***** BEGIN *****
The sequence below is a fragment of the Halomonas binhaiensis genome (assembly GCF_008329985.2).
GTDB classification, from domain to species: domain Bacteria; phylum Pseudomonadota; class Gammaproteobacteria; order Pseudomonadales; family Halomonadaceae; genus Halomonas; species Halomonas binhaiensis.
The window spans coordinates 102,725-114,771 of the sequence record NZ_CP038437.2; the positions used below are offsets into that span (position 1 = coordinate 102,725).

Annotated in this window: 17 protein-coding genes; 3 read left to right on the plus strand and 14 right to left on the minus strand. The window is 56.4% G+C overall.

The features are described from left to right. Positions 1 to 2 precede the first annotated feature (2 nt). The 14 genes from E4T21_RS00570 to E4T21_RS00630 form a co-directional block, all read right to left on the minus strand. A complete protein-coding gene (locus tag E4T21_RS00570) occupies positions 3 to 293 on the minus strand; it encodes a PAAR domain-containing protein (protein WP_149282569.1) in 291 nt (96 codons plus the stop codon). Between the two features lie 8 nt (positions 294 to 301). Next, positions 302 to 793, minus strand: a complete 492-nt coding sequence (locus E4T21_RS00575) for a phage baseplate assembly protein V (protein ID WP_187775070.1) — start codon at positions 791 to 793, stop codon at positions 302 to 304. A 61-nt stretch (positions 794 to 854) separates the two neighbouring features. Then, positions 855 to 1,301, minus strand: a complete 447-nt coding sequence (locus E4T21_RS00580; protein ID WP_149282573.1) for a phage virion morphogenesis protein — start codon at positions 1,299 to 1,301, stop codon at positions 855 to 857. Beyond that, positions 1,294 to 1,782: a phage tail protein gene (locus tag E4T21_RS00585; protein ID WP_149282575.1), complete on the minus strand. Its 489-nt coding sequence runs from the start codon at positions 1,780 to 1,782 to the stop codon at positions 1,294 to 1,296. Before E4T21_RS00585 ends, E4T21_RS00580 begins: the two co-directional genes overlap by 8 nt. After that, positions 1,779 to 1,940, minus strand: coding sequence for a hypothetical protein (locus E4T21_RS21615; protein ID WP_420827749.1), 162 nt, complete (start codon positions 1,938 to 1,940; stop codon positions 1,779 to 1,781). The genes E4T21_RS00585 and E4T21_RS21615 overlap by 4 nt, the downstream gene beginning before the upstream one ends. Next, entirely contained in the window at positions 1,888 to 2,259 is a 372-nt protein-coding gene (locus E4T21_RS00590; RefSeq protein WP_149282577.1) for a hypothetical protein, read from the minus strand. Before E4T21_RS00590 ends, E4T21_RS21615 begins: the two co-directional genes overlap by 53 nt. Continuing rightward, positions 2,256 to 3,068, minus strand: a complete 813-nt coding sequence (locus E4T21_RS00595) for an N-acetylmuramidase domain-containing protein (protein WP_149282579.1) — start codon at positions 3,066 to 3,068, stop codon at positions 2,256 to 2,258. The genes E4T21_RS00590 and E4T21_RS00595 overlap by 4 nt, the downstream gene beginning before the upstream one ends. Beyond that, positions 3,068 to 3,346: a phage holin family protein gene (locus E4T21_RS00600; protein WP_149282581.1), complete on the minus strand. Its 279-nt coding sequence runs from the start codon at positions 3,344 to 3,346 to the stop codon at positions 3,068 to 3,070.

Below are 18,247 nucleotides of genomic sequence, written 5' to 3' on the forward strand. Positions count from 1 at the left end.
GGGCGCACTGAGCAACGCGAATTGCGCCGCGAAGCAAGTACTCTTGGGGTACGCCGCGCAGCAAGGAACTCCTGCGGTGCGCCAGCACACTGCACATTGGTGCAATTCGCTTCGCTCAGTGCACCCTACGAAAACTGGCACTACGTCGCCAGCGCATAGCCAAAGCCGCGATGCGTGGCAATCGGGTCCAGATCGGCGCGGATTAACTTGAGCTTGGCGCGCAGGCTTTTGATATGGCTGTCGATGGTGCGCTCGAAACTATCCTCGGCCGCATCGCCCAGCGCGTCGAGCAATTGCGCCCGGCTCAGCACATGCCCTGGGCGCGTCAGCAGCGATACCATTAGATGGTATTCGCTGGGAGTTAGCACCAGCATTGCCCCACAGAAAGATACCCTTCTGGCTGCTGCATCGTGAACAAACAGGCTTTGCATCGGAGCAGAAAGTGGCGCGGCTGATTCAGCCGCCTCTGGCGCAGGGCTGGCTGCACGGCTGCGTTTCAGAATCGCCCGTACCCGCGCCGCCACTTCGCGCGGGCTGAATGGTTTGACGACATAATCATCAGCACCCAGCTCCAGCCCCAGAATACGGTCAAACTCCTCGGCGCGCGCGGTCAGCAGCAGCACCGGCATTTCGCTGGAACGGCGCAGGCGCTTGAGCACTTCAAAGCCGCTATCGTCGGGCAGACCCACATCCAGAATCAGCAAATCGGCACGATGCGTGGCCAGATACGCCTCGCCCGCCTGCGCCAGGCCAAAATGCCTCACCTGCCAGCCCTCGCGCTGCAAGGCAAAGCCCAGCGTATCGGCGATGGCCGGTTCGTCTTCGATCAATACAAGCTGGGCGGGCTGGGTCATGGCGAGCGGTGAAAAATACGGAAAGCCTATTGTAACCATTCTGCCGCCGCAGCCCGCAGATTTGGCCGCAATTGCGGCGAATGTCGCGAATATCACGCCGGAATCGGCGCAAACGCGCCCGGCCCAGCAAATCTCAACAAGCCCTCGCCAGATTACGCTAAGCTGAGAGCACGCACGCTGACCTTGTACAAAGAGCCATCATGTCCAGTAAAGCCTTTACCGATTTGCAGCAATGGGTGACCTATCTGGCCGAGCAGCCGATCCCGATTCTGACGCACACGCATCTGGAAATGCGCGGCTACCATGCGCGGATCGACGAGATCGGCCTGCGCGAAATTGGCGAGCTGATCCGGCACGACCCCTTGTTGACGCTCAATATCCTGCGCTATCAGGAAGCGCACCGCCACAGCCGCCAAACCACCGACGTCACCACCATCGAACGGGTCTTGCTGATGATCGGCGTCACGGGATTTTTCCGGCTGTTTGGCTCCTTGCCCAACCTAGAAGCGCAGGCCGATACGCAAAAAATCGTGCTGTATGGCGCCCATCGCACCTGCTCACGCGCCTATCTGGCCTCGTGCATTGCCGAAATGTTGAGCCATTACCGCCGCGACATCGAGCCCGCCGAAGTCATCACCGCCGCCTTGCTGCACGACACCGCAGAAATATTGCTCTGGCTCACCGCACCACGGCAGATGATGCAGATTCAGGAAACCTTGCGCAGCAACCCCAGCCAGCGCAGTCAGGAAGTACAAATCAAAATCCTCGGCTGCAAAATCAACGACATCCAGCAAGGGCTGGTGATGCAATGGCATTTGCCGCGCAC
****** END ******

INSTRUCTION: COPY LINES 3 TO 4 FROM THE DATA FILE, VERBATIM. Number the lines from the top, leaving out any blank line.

The window spans coordinates 102,725-114,771 of the sequence record NZ_CP038437.2; the positions used below are offsets into that span (position 1 = coordinate 102,725).

Annotated in this window: 17 protein-coding genes; 3 read left to right on the plus strand and 14 right to left on the minus strand. The window is 56.4% G+C overall.